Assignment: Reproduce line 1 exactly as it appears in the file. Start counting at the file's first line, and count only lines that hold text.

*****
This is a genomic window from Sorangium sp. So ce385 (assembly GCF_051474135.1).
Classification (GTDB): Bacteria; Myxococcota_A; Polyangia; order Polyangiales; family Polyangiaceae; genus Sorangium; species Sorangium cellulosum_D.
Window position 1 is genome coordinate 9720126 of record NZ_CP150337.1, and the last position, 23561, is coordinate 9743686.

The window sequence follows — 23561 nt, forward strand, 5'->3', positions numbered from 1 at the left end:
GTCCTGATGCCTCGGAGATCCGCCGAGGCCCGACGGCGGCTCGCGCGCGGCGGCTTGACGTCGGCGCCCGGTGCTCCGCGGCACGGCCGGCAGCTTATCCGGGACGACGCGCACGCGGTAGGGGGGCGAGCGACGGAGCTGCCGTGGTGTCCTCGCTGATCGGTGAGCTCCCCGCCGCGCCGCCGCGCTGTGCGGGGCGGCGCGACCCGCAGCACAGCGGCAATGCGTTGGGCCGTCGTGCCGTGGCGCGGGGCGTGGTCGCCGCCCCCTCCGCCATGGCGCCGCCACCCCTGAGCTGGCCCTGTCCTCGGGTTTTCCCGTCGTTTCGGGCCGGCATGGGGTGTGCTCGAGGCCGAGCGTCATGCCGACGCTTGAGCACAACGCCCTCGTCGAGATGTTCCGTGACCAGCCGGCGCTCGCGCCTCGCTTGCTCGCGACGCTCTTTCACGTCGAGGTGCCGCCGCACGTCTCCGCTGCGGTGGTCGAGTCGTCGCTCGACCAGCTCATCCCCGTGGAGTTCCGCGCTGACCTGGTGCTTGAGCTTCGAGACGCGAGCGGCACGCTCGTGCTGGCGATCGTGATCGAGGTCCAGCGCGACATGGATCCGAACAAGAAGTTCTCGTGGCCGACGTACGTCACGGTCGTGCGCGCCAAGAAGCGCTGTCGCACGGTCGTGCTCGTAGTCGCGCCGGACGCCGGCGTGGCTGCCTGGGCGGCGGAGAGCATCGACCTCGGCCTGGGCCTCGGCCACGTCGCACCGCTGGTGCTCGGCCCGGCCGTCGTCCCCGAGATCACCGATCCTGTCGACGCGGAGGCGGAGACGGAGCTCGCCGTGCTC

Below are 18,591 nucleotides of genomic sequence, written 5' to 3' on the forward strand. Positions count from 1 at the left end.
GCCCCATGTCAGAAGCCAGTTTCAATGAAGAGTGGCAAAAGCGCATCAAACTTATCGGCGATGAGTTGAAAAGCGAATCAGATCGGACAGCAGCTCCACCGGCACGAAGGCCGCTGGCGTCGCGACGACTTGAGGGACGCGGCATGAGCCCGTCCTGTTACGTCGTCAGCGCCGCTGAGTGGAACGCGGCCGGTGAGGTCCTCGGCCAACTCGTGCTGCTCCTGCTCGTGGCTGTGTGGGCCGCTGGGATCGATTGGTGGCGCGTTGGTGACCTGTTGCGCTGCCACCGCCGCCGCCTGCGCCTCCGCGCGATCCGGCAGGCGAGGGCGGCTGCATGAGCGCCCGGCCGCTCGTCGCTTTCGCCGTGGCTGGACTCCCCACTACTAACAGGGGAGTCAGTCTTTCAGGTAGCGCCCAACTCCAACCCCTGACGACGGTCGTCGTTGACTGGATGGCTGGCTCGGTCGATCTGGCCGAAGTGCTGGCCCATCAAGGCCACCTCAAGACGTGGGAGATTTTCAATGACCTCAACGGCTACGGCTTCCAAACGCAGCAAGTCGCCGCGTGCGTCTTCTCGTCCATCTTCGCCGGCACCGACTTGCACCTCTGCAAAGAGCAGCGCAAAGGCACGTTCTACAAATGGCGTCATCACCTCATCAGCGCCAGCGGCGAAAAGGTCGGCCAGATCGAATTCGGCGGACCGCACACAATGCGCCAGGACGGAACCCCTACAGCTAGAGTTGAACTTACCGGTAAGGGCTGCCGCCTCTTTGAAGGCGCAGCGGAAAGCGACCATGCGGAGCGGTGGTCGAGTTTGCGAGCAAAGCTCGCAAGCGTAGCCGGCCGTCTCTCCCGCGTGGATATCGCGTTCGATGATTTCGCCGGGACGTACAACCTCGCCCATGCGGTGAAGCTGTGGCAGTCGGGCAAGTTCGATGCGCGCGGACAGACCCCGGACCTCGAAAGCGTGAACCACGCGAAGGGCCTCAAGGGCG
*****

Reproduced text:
This is a genomic window from Sorangium sp. So ce385 (assembly GCF_051474135.1).